• The process for transferring or selling shares
    • The appointment and role of directors of the company
    • Dispute Resolution
  • Resolving company disputes without a shareholder’s agreement

    People often find themselves involved in a company dispute without the benefit of a Shareholder’s Agreement. These disputes can result in a complete breakdown of the relationship between the parties which often seriously impacts the commercial operations of the business of the company.
    If you are in this difficult situation, it is important to seek legal advice because there are still plenty of options available to you to resolve the dispute. Some of your options are to:

    • Offer to buy out a party or to buy a controlling stake in the company;
    • Reach an agreement after an informal or formal mediation;
    • Appoint an auditor or obtain the accounts of the company;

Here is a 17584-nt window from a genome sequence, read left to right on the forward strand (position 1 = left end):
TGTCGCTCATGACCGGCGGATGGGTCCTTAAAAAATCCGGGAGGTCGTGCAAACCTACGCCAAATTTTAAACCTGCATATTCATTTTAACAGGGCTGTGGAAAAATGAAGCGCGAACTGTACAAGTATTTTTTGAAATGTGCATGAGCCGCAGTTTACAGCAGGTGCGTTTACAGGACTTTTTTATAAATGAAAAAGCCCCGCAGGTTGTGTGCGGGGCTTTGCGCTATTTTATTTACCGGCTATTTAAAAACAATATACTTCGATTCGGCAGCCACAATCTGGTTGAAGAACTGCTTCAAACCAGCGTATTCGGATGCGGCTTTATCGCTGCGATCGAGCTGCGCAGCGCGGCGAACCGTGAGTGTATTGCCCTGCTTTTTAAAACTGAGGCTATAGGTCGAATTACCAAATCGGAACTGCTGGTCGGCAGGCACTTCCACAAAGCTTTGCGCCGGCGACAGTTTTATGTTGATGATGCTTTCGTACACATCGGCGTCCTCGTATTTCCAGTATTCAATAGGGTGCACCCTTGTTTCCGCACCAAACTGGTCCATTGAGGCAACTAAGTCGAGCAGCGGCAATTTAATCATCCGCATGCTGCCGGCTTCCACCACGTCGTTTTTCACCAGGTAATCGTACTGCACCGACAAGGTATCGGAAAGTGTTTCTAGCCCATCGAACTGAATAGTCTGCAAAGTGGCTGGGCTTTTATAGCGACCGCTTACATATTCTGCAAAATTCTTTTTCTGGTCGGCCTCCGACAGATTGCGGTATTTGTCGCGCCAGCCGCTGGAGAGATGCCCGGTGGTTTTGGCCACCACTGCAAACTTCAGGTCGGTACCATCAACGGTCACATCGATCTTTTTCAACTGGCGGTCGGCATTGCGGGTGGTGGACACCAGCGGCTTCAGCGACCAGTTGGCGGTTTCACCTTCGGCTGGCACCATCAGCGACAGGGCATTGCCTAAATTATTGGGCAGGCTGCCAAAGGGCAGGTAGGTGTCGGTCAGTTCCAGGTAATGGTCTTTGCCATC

• Commence proceedings in respect of a breach of a director’s duty;
    • Appoint a liquidator or administrator
    • Commence proceedings to have the company wound up under s 461 of the Corporations Act (“the Act”). This is seen as a drastic option so the court must usually be satisfied that the relationship between the parties has completely broken down.
    • Make an application under s 232 of the Act for a range of remedies if the conduct of a company’s affairs has been oppressive. Here the Court must be satisfied that the conduct of the company’s affairs, an act or resolution (whether actual or proposed) is either contrary to the interests of the members as a whole or oppressive to, unfairly prejudicial or discriminatory against a member. If so, the Court has a wide range of powers to grant relief such as winding up the company, modifying or repealing the company’s constitution, regulating future conduct of the company or for the purchase of shares of any shareholder by other shareholders.